Also, Brown Recluse bites are very commonly misdiagnosed and this adds to the myths and hysteria surrounding the creatures. According to a University of California article,
One reason for the great "awareness" of the recluse spiders throughout the United States is that necrotic wounds are misdiagnosed as "brown recluse bites." Although recluses can cause these wounds, the biological data involving the distribution of the spider indicate that most of these diagnoses are incorrect.
Furthermore, the Ohio State University Fact Sheet notes that the "brown recluse spider is not aggressive, and it normally bites only when crushed, handled or disturbed."
Thus, think twice before forwarding this message. The wound depicted may not even be from a Brown Recluse and, in any case, the message overstates the risk of these spiders. Certainly, Brown Recluse spiders can be dangerous and people should be aware of what they look like and where they live. However, I would suggest reviewing Rick Vetter's in-depth analysis of this message and other information about recluse spiders before you hit the forward button.
Update: November 2008
During 2008, a new version of the warning message began circulating in Australia. The new variant includes the same photographs as the earlier version, but substitutes the following information in place of the original text:
This is a new known spider, so please take note. Has been found all over Eastern Aust and heading to WA. Looks similar to a huntsman.
This spider is in all states so watchout in fact it looks a bit like a huntsman
Not a good look!!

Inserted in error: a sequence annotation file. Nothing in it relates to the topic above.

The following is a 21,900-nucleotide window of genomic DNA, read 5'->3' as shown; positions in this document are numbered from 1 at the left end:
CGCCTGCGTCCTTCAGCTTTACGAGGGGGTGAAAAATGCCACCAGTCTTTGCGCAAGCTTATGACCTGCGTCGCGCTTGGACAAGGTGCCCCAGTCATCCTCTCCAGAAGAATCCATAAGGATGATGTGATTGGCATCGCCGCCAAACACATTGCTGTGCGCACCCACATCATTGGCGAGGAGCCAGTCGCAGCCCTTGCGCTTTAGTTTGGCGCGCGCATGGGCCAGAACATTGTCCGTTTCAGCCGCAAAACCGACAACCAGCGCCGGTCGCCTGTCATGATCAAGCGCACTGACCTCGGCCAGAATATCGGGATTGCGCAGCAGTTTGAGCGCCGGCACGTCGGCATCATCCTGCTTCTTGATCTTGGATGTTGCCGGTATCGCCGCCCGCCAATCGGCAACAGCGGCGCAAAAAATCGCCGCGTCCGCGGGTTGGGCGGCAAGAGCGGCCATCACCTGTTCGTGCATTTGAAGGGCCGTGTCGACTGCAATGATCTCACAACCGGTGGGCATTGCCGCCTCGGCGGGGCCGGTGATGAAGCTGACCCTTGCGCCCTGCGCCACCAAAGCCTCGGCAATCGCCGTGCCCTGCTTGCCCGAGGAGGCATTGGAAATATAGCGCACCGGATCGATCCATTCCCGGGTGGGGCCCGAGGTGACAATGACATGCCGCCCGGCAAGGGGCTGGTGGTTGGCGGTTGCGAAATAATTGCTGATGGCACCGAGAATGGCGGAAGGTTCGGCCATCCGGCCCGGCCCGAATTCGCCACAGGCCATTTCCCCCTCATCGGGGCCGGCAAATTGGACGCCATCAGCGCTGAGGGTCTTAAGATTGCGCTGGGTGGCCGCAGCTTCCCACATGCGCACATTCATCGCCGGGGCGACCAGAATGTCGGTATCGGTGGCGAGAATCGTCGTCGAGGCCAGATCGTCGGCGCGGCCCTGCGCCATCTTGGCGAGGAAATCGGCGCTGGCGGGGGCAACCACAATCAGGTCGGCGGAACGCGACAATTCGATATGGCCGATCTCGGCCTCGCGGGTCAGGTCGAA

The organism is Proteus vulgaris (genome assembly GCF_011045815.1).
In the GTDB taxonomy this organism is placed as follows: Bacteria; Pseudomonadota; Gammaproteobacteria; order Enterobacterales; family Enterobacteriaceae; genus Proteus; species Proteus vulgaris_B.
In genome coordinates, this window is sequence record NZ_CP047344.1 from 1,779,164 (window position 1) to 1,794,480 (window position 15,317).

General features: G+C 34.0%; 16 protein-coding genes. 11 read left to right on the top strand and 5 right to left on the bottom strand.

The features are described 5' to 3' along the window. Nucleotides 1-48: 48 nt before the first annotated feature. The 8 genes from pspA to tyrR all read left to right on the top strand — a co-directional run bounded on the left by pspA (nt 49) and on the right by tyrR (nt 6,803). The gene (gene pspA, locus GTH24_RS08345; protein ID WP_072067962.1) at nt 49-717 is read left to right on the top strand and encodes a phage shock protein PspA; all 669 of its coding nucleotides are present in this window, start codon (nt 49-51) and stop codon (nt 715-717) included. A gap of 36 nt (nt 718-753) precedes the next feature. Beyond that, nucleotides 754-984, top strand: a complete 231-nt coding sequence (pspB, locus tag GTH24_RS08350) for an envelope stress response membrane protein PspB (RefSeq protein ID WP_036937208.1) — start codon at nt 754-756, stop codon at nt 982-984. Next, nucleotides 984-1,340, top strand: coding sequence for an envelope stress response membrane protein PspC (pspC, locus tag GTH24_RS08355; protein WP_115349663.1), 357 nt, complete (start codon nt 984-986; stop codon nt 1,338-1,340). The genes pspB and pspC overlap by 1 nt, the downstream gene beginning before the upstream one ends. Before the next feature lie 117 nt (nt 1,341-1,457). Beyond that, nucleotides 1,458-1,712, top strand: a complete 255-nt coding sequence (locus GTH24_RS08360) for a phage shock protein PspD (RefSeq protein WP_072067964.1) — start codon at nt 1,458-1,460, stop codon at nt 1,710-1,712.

Please take note of this spider - it is very dangerous. Please warn kids and send to every one you know to alert them as well! This spider is breeding at a rate of speed and is found in more and more houses!!!!
While the veracity of the original version is questionable, this version of the warning is totally untrue and should be considered as an outright hoax. The spider shown in both versions of the warning message is indeed a Brown Recluse. Although the spider is known to inhabit a restricted area of a southern Australian state, there are no credible reports that suggest that the Brown Recluse or any similar spider is now spreading in Australia. Nor have there been any recorded bites from the spider in Australia. The message uses the same set of images that were included in the original US version. Thus, it seems clear that some prankster has simply modified the original version to suit Australian conditions and sent it on its way.
Furthermore, the Queensland Museum has also dismissed the warning message as a hoax. After many enquirers from concerned members of the public, Queensland Museum has now published an article debunking the hoax on its website: Spider hoax clogs inboxes Australia-wide
Some commentators have suggested that the Australian version of the warning may refer to Australia's White-tailed Spider.
The White-tailed Spider is a creature that, like the Brown Recluse in the US, has been the subject of many reports regarding the severity of necrotic wounds caused by its bite. However, these reports are largely unsubstantiated. A fact sheet on the Australian Museum website notes:
White-tailed Spider bites can cause initial burning pain followed by swelling and itchiness at the bitten area. Occasionally, weals, blistering or local ulceration have been reported - conditions known medically as necrotising arachnidism. As well as the spider's venom, minor bacterial infection of the wound may be a contributory factor in such cases.
A debate continues about the involvement of White-tailed Spider bite in cases of severe ulcerative skin lesions seen in patients diagnosed as probable spider bite victims. Typically, in such cases no direct evidence of spider bite is available. Sensational media reporting of supposed cases of severe "necrotising arachnidism" has given the White-tailed Spider a bad reputation. However, a recent study has monitored the medical outcomes of over 100 verified White-tailed Spider bites and found not a single case of ulceration (confirming the results of an earlier study). The available evidence suggests that skin ulceration is not a common outcome of White-tailed Spider bite.
And, in any case, the photograph in the warning message certainly does not show a White-tailed Spider.
Sending on this bogus warning message, will serve only to spread misinformation and cause unnecessary fear and alarm.